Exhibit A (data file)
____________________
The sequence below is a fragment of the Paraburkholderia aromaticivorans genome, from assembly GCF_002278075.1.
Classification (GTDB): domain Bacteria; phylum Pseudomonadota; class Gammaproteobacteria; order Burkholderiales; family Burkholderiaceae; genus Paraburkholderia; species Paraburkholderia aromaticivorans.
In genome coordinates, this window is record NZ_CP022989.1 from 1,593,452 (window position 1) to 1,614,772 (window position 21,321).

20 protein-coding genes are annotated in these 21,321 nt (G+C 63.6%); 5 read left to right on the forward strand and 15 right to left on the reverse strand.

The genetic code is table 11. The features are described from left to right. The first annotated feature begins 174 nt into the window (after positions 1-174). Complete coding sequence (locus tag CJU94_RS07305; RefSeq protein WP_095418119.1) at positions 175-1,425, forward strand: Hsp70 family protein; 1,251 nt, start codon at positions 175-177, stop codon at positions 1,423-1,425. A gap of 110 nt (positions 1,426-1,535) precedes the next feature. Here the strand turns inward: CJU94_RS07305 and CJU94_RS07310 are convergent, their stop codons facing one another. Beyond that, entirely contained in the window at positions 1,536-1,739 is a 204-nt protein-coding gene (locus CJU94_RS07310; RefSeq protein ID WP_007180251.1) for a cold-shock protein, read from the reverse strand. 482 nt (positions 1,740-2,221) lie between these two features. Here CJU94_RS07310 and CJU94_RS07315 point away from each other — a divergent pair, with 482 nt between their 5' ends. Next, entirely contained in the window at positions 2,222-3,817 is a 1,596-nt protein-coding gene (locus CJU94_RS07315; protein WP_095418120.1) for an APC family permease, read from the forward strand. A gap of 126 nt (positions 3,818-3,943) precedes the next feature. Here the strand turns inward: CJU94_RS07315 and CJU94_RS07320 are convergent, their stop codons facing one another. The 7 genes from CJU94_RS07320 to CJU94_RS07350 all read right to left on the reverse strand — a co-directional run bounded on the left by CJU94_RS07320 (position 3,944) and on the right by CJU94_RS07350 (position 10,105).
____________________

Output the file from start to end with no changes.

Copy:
The sequence below is a fragment of the Paraburkholderia aromaticivorans genome, from assembly GCF_002278075.1.
Classification (GTDB): domain Bacteria; phylum Pseudomonadota; class Gammaproteobacteria; order Burkholderiales; family Burkholderiaceae; genus Paraburkholderia; species Paraburkholderia aromaticivorans.
In genome coordinates, this window is record NZ_CP022989.1 from 1,593,452 (window position 1) to 1,614,772 (window position 21,321).

20 protein-coding genes are annotated in these 21,321 nt (G+C 63.6%); 5 read left to right on the forward strand and 15 right to left on the reverse strand.

The genetic code is table 11. The features are described from left to right. The first annotated feature begins 174 nt into the window (after positions 1-174). Complete coding sequence (locus tag CJU94_RS07305; RefSeq protein WP_095418119.1) at positions 175-1,425, forward strand: Hsp70 family protein; 1,251 nt, start codon at positions 175-177, stop codon at positions 1,423-1,425. A gap of 110 nt (positions 1,426-1,535) precedes the next feature. Here the strand turns inward: CJU94_RS07305 and CJU94_RS07310 are convergent, their stop codons facing one another. Beyond that, entirely contained in the window at positions 1,536-1,739 is a 204-nt protein-coding gene (locus CJU94_RS07310; RefSeq protein ID WP_007180251.1) for a cold-shock protein, read from the reverse strand. 482 nt (positions 1,740-2,221) lie between these two features. Here CJU94_RS07310 and CJU94_RS07315 point away from each other — a divergent pair, with 482 nt between their 5' ends. Next, entirely contained in the window at positions 2,222-3,817 is a 1,596-nt protein-coding gene (locus CJU94_RS07315; protein WP_095418120.1) for an APC family permease, read from the forward strand. A gap of 126 nt (positions 3,818-3,943) precedes the next feature. Here the strand turns inward: CJU94_RS07315 and CJU94_RS07320 are convergent, their stop codons facing one another. The 7 genes from CJU94_RS07320 to CJU94_RS07350 all read right to left on the reverse strand — a co-directional run bounded on the left by CJU94_RS07320 (position 3,944) and on the right by CJU94_RS07350 (position 10,105).